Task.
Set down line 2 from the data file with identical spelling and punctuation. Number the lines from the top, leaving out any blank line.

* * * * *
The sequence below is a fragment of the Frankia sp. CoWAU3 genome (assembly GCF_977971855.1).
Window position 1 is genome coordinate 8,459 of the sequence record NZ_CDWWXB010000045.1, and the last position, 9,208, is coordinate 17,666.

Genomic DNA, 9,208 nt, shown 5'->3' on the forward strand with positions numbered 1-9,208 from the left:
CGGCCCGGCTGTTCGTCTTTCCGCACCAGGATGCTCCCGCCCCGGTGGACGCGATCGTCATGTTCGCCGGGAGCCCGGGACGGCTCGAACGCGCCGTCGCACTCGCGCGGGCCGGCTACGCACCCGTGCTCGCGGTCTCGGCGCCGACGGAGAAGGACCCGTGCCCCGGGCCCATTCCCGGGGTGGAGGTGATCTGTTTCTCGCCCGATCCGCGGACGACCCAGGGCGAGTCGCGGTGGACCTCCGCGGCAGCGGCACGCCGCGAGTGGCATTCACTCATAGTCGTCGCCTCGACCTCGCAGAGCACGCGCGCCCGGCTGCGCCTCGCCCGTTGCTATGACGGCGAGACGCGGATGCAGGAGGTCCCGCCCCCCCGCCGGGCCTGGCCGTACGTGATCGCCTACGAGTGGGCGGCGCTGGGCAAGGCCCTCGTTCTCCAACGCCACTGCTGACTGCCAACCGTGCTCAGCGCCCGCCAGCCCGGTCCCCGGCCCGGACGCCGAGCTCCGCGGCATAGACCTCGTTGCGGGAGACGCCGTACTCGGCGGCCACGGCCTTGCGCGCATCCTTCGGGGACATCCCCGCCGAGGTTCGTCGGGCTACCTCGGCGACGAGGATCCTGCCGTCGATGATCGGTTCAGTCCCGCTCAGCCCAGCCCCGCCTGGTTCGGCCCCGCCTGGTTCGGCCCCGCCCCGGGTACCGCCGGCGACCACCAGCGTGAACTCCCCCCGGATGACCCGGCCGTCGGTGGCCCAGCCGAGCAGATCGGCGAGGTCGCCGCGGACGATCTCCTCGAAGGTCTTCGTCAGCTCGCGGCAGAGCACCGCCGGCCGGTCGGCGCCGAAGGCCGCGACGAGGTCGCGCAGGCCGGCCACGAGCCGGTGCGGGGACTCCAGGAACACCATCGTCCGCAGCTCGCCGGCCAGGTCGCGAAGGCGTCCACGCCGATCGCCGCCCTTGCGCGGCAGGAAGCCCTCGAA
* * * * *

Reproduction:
Window position 1 is genome coordinate 8,459 of the sequence record NZ_CDWWXB010000045.1, and the last position, 9,208, is coordinate 17,666.